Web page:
to Dust (Southern)
When the Big Book of Musical-Genre Classification*
is updated in a dozen years or so, expect to see the name
William Elliott Whitmore listed in bold print under the heading
“roots music.” That term has hitched its wagon to a number
of different genres at different times, usually to describe
artists for whom it would be shortsighted to throw in with
the regular “country” or “blues” folk. Whitmore’s poison is
sold-my-soul-at-the-crossroads, swing-low-sweet-chariot Delta
blues—distinctly soulful and steeped more in the sights and
sounds (and other senses) of the American South than much
of the “Americana” fare that’s been hoisting the torch as
of late. Let’s call it Appalachica.
Better yet, let’s not.
The pungent odor of grain alcohol is present in the hearty
“whoa” that opens Ashes to Dust, Whitmore’s third full-length
LP. You can certainly hear it later in “Lift My Jug,” a train-driving,
moonshine-drinking, dobro-blues work song that would have
done Johnny Cash proud. The yellowy film from hundreds of
hand-rolled cigarettes hangs heavy in his weary voice as he
expresses sentiments of both fear and acceptance over the
impending Judgment, the foreboding spectre of death constantly
lurking in the shadows.
The other kind of hard times—lost love, heartbreak,
etc.—fuels the waltzes (“Sorest of Eyes,” “When Push Comes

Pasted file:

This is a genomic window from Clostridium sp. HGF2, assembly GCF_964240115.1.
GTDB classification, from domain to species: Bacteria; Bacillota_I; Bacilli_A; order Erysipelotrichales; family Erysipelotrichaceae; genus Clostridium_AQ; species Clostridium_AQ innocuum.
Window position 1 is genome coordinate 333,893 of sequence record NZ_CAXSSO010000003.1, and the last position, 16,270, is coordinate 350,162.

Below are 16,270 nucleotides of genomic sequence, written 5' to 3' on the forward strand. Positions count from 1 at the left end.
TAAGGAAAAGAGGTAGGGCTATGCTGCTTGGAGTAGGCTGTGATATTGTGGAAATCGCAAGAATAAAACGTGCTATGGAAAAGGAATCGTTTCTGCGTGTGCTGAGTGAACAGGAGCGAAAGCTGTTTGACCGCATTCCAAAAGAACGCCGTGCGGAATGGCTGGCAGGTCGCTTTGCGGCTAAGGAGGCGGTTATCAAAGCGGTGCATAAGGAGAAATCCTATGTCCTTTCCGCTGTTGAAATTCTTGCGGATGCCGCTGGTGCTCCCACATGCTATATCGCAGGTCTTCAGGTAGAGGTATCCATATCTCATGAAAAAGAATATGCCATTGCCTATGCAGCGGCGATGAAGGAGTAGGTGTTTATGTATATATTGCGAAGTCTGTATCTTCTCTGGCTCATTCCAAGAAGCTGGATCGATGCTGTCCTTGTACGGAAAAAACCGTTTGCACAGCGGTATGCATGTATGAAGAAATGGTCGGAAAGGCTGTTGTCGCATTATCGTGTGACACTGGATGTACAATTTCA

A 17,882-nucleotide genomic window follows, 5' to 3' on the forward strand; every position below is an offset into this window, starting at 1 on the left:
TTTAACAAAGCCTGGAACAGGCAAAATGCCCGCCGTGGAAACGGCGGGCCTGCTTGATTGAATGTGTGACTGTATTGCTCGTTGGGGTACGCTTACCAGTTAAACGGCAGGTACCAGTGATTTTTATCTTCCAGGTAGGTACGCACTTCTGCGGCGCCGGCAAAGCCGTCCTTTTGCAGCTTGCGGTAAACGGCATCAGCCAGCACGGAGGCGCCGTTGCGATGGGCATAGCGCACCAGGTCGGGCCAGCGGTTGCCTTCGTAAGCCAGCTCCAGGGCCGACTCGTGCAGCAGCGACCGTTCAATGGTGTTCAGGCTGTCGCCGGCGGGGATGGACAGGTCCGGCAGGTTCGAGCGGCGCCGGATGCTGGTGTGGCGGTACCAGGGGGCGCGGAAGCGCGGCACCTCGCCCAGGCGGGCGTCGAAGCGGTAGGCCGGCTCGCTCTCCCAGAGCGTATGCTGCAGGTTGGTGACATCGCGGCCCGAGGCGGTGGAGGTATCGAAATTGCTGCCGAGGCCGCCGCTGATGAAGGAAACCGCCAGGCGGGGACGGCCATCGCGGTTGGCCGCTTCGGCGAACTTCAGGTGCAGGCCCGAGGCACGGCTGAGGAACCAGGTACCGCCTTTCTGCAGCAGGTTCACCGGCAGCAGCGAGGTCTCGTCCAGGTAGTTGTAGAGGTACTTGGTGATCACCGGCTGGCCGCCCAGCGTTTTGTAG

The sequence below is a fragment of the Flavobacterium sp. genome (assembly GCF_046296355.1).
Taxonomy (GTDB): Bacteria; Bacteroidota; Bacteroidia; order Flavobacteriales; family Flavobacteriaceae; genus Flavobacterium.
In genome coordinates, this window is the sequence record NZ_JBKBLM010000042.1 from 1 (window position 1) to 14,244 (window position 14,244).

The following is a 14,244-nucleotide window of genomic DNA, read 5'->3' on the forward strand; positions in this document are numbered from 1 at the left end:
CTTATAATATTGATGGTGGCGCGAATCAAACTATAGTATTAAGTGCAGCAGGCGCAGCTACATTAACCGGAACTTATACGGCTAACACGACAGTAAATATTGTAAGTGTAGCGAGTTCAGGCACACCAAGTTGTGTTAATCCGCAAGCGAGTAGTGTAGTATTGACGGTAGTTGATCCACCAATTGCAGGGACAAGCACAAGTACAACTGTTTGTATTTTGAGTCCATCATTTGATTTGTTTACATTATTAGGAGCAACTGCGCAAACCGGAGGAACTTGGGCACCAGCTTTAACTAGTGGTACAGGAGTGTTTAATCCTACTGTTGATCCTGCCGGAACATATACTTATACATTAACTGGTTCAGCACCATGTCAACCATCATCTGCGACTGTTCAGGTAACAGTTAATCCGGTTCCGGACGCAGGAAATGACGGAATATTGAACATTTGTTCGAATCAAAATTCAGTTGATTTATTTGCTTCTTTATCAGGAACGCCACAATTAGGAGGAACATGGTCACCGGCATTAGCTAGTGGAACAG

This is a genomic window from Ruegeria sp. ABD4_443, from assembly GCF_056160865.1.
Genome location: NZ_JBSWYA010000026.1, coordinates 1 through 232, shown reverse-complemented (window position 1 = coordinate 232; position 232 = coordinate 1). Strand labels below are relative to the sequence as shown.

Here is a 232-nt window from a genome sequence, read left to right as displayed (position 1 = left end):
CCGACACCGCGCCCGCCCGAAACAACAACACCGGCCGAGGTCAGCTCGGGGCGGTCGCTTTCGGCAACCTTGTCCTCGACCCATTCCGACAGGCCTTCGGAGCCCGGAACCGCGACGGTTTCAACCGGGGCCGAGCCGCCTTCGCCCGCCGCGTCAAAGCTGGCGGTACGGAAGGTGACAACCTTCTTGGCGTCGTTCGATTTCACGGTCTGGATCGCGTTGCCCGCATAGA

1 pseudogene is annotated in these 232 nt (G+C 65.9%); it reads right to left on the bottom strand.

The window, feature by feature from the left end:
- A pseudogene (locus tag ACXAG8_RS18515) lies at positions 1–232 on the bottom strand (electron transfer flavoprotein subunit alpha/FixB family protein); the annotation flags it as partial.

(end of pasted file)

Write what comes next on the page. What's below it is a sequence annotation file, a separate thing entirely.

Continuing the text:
to Love”), but it’s that first kind that makes for the bulk
of the material. To say Whitmore has a bit of an obsession
with death and dying would be to say that grass is green;
his voice sounds like it’s being broadcast from the Great
Beyond. He establishes the setting in the very first stanza
of “Midnight,” where he calls out to the darkness, “Deliver
me from this hell before I slip.” He’s pointed a direct arrow
to his ancestry with this album: Death is life’s only certainty,
and it was a main catalyst for the Depression-era music that
Whitmore aligns with best. Other meditations on the topic
of generalized woe include “The Day the End Finally Came,”
“Digging My Grave,” and “The Buzzards Won’t Cry.”
The remarkable thing about this recording is that it avoids
resorting to the regular trappings of modern roots music,
leaving Whitmore’s gruff narration (gravelly doesn’t
quite cut it; his voice is better described as razed and/or
wizened) out front with little adornment. There’s little here